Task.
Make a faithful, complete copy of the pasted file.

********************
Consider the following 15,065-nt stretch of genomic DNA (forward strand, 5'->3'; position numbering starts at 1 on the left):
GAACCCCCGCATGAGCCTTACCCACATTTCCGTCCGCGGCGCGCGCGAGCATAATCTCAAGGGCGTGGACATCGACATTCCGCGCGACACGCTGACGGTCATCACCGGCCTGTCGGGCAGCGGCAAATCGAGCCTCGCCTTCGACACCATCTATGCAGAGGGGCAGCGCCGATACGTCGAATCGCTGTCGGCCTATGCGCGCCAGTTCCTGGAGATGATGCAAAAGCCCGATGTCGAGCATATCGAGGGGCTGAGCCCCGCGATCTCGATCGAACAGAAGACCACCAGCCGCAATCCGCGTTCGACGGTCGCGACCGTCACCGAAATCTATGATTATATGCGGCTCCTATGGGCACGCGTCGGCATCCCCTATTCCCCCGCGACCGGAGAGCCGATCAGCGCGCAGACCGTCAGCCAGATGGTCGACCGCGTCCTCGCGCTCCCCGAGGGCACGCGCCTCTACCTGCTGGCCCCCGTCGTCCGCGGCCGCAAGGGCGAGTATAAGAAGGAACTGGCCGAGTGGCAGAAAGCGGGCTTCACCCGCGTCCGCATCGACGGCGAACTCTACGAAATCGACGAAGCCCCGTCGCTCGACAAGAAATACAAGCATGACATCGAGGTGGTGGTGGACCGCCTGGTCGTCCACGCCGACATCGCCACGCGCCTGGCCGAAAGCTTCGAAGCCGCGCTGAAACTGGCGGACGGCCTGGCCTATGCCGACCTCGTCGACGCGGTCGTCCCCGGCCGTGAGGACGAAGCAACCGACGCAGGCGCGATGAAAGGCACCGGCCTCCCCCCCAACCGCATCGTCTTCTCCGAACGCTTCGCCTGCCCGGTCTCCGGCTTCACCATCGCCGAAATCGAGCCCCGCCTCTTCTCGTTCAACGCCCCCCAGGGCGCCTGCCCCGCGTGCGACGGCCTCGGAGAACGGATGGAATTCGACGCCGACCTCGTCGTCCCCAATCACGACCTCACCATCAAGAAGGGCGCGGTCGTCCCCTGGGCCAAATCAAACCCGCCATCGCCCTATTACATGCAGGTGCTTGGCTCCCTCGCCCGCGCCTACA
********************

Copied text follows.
Consider the following 15,065-nt stretch of genomic DNA (forward strand, 5'->3'; position numbering starts at 1 on the left):
GAACCCCCGCATGAGCCTTACCCACATTTCCGTCCGCGGCGCGCGCGAGCATAATCTCAAGGGCGTGGACATCGACATTCCGCGCGACACGCTGACGGTCATCACCGGCCTGTCGGGCAGCGGCAAATCGAGCCTCGCCTTCGACACCATCTATGCAGAGGGGCAGCGCCGATACGTCGAATCGCTGTCGGCCTATGCGCGCCAGTTCCTGGAGATGATGCAAAAGCCCGATGTCGAGCATATCGAGGGGCTGAGCCCCGCGATCTCGATCGAACAGAAGACCACCAGCCGCAATCCGCGTTCGACGGTCGCGACCGTCACCGAAATCTATGATTATATGCGGCTCCTATGGGCACGCGTCGGCATCCCCTATTCCCCCGCGACCGGAGAGCCGATCAGCGCGCAGACCGTCAGCCAGATGGTCGACCGCGTCCTCGCGCTCCCCGAGGGCACGCGCCTCTACCTGCTGGCCCCCGTCGTCCGCGGCCGCAAGGGCGAGTATAAGAAGGAACTGGCCGAGTGGCAGAAAGCGGGCTTCACCCGCGTCCGCATCGACGGCGAACTCTACGAAATCGACGAAGCCCCGTCGCTCGACAAGAAATACAAGCATGACATCGAGGTGGTGGTGGACCGCCTGGTCGTCCACGCCGACATCGCCACGCGCCTGGCCGAAAGCTTCGAAGCCGCGCTGAAACTGGCGGACGGCCTGGCCTATGCCGACCTCGTCGACGCGGTCGTCCCCGGCCGTGAGGACGAAGCAACCGACGCAGGCGCGATGAAAGGCACCGGCCTCCCCCCCAACCGCATCGTCTTCTCCGAACGCTTCGCCTGCCCGGTCTCCGGCTTCACCATCGCCGAAATCGAGCCCCGCCTCTTCTCGTTCAACGCCCCCCAGGGCGCCTGCCCCGCGTGCGACGGCCTCGGAGAACGGATGGAATTCGACGCCGACCTCGTCGTCCCCAATCACGACCTCACCATCAAGAAGGGCGCGGTCGTCCCCTGGGCCAAATCAAACCCGCCATCGCCCTATTACATGCAGGTGCTTGGCTCCCTCGCCCGCGCCTACA